We chatted with neighbors and friends as we devoured our Tex-Mex goodies all the while discussing how convenient and enchanting it was to have a food truck pull right up in front of a home, delight guests and drive away when the party is over. Now for the beauty part, we can and you can too because Tex’s Tacos caters. You invite the guests, select the menu items you want to offer them, give Tex’s the headcount and they do all the rest. Convenient and enchanting indeed!

While the food items we sampled were complimentary, I received no additional remuneration. The opinions included herein are honest and unsolicited.

Thursday, April 9, 2015

Meatloaf Smeatloaf Romeo Style

“Meatloaf, smeatloaf, double beatloaf. I hate meatloaf.” This quote from the 1983 movie, A Christmas Story could have been taken directly from a scene in our family kitchen growing up. There is a notorious story from my childhood that can still cause my mom’s jaw to set during the retelling.

Upon arriving home from school one day, I noticed that there were two items strategically placed on the kitchen counter: a lump of thawing hamburger and a loaf of Wonder bread. These two ingredients placed in close proximity at this time of the afternoon could only mean one thing, one bad thing: meatloaf.  So being a clever and resourceful daughter, I waited for just the right moment when Mom’s back was turned I nonchalantly stole the bread from the counter and hid it.

Tick, tock, tick, tock; I waited in my room pretending to be doing homework. Nothing. My father arrived home and pleasantries were exchanged; still nothing, until… “Where’s the bread” came a slightly shrill call from my mom. “What bread?” my dad and I replied in unison. “The bread for the meatloaf.” came the brief and definitive explanation from Mom. Dad then made the face; the I-hate-meatloaf-more-than-even-you-do face. I silently mouthed, “I hid it,” to my Dad whose eyes instantly lit up. Mom came trudging down the hall. I was busted, yet, there I stood steadfast and determined not to give in to the mundane meatloaf menace. Low and behold Dad backed me up! “We aren’t really in the mood for meatloaf tonight,” he diplomatically attempted to skirt the issue. Mom retorted something about us never being in the mood for meatloaf. The cards were on the table, all bets were off, the secret was out; "No, in fact, we hate meatloaf and would prefer to never have it again," Dad responded. And we didn’t. Meatloaf was off the regular menu rotation, reserved only for occasions when mom was cooking for herself or for Dom who completely shares her love for the hamburger-bread amalgamation.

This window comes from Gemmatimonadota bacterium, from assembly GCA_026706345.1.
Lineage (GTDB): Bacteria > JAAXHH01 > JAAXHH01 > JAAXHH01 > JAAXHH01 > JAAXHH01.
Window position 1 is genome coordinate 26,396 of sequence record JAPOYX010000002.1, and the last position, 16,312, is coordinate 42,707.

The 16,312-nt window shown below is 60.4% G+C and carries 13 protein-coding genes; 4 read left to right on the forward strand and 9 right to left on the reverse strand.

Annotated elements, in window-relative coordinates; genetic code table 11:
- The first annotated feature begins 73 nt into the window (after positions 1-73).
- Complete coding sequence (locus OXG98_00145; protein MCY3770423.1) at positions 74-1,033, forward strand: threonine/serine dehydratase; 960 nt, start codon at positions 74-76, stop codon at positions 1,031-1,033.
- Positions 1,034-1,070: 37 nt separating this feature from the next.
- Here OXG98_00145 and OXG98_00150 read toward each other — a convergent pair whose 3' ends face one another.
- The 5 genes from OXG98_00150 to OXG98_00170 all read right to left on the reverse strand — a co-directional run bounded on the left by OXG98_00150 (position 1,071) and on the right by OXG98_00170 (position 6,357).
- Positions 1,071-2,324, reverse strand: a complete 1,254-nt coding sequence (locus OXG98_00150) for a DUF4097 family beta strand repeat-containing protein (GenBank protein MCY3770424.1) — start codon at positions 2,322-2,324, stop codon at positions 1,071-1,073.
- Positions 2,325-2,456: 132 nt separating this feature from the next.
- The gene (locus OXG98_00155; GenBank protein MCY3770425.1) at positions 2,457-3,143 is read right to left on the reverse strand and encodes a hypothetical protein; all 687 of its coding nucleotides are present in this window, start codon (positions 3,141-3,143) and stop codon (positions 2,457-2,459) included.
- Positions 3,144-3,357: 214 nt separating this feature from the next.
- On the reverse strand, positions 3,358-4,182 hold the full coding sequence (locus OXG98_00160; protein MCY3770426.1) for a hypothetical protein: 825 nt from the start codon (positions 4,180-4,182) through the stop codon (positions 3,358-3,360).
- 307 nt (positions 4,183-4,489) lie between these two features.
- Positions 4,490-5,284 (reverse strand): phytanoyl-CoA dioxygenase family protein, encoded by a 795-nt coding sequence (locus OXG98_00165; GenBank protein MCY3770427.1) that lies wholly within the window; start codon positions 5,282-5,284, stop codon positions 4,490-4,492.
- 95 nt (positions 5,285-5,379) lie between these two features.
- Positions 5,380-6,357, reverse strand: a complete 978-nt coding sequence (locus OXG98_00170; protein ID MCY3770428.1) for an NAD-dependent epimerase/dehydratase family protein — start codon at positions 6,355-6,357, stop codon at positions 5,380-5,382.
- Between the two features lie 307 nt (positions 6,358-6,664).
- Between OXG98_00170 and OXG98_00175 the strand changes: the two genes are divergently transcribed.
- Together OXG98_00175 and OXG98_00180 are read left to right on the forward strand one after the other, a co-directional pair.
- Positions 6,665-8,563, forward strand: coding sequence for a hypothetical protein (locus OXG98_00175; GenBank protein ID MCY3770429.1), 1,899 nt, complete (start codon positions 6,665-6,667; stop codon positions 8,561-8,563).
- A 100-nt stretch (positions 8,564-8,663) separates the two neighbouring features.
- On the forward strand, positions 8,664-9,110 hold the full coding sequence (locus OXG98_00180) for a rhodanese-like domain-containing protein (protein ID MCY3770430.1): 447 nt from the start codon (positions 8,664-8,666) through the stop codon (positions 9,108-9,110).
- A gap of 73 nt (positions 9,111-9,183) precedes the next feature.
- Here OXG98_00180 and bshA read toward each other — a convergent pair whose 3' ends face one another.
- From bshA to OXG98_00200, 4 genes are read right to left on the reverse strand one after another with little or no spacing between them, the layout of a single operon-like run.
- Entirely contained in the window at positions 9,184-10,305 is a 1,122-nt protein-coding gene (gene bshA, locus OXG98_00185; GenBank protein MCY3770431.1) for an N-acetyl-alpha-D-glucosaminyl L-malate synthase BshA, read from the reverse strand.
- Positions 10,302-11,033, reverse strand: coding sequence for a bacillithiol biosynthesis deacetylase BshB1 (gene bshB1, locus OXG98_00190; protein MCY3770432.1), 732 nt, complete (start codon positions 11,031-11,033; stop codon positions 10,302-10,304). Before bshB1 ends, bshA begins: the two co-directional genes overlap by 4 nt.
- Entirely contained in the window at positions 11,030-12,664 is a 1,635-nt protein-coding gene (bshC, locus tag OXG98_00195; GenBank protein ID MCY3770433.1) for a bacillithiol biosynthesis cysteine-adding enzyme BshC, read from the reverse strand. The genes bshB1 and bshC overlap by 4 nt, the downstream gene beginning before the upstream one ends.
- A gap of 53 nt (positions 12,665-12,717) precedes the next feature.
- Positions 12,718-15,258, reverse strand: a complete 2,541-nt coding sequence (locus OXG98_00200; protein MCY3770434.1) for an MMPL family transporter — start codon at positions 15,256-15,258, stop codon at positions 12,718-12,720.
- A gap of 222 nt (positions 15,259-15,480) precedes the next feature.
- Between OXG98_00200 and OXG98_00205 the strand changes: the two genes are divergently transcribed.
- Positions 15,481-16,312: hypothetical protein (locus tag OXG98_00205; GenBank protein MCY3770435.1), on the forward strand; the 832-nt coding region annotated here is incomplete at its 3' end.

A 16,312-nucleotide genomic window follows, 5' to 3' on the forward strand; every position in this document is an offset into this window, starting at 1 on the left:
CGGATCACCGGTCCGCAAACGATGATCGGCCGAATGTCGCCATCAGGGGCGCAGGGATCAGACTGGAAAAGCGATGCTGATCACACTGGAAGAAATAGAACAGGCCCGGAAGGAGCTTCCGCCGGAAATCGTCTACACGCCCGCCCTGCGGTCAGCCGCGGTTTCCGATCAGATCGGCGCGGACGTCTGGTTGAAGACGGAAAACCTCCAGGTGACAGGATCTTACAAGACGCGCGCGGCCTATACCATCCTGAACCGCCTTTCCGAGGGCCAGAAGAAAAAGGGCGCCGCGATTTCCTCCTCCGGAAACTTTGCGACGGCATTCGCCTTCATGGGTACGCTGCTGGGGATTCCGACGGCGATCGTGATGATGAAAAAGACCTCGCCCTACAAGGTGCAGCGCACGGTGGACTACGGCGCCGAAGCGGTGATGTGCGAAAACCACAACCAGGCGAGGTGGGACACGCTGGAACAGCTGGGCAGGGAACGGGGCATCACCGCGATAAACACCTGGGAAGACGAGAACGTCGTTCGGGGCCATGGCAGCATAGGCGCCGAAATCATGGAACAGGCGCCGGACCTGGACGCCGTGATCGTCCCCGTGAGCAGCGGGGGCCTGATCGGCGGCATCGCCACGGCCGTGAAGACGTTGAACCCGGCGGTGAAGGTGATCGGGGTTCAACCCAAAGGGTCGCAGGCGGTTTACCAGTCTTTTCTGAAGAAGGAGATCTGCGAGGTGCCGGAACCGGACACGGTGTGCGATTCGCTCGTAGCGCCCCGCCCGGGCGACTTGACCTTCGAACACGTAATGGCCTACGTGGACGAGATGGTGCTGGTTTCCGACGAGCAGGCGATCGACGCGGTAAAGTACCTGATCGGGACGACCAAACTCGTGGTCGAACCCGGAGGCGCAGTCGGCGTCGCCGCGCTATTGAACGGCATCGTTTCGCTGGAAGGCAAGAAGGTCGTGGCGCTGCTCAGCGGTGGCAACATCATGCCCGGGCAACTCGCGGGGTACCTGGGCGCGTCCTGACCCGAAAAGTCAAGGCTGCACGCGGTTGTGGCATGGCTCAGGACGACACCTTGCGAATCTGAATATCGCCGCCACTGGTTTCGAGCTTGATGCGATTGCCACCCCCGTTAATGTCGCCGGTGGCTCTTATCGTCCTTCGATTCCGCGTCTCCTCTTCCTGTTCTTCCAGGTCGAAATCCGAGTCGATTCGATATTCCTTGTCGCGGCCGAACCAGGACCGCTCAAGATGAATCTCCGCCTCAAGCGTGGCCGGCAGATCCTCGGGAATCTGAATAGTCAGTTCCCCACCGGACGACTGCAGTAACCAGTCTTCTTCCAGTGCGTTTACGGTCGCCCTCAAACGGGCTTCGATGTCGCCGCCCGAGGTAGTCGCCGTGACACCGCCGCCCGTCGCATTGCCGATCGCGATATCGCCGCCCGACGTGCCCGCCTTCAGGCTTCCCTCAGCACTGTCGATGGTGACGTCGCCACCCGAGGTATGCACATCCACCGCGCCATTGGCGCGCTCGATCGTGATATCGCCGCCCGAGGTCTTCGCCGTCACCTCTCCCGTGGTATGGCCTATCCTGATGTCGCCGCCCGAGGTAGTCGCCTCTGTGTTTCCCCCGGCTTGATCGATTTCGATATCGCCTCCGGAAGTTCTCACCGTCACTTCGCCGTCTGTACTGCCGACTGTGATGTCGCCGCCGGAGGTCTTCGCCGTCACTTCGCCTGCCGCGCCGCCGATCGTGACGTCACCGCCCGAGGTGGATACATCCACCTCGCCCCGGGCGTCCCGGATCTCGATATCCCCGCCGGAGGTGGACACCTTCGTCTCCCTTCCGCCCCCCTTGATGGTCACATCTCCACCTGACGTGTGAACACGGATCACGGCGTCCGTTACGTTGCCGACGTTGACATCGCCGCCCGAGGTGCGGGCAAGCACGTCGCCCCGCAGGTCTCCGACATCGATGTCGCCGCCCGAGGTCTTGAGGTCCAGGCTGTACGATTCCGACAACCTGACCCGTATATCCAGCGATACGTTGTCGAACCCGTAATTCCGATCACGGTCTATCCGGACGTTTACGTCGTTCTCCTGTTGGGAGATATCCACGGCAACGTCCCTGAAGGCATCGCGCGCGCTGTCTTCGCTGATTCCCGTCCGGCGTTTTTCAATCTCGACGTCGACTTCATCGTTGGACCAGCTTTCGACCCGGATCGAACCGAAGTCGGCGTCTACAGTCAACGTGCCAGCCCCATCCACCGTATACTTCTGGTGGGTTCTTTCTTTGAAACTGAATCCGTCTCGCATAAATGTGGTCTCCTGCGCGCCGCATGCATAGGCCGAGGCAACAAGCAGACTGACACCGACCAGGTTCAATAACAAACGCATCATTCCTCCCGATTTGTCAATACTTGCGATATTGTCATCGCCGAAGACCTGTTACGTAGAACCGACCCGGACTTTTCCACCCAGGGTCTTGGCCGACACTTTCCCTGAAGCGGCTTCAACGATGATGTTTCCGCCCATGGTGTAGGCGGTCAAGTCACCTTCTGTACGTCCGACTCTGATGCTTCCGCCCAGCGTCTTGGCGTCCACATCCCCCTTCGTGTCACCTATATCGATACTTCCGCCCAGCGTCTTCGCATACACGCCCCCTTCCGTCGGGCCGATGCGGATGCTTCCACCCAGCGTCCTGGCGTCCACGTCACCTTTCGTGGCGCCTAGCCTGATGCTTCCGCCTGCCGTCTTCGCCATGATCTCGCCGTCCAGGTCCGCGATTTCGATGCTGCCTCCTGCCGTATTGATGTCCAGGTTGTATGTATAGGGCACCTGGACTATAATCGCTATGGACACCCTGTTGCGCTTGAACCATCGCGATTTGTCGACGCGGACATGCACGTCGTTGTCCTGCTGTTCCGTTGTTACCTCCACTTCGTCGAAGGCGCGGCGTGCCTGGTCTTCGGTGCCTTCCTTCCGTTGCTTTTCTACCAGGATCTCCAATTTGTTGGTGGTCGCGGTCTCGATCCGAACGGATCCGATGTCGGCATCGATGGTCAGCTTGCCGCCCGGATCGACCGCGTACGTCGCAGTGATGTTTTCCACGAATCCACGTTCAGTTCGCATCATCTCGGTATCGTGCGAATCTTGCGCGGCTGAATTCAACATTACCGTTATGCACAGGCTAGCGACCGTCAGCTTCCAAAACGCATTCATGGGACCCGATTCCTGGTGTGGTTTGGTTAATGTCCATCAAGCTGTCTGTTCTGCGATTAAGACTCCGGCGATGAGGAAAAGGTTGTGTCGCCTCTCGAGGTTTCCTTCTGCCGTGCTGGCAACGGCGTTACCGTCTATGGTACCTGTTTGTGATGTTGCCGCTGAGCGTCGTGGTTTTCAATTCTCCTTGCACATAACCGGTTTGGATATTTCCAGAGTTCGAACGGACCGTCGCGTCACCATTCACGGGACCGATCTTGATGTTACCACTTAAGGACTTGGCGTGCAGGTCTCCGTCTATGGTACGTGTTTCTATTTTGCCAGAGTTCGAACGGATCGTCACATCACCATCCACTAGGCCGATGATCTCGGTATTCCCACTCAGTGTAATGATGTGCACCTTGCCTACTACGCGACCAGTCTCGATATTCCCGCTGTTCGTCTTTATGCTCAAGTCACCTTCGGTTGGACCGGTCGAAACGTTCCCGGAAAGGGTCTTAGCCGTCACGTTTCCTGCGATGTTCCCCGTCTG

Dom, who knows of my meatloaf aversion and typically honors my preference not to ingest the dish, recently needed a meatloaf fix on a stormy, unfriendly evening. He dug out a dusty copy of James Beard’s tome of recipes and set to work at creating dinner. I’ve known him a long time and he knows me; he knew that if he used JB’s recipe, I wouldn’t (couldn’t) dream of protesting. So here is Dom’s variation on meatloaf inspired by the equally indomitable James Beard.

2 pounds ground beef
1 pound ground pork
2 doves of garlic, minced
1 large onion, finely chopped
1 teaspoon salt
1 teaspoon black pepper, freshly ground
½ teaspoon oregano
1 teaspoon jalapeno pepper
½ cup bread crumbs
2 eggs
Thickly-sliced bacon

Mix all ingredients except bacon thoroughly and knead with the fingers until the mixture is very thoroughly blended. Form into a long loaf or cake and press firmly. Arrange enough slices of bacon or salt pork on the bottom of a baking pan to hold the meat loaf. Brush the loaf liberally with a mixture of half ketchup and half yellow mustard and then cross with 2 to 4 additional slices of bacon. Roast at 325°, basting occasionally with more ketchup and mustard, for 1½ to 2 hours, or until the loaf is cooked through.

Once the internal temperature reaches 155°F, the loaf is done and can be removed from the oven.  Let it stand for 10 to 15 minutes before carving to allow the juices to settle. If you want to try my Mom’s and Dom’s favorite preparation, wait until lunch the next day and sandwich a thick slice between pieces of crusty bread.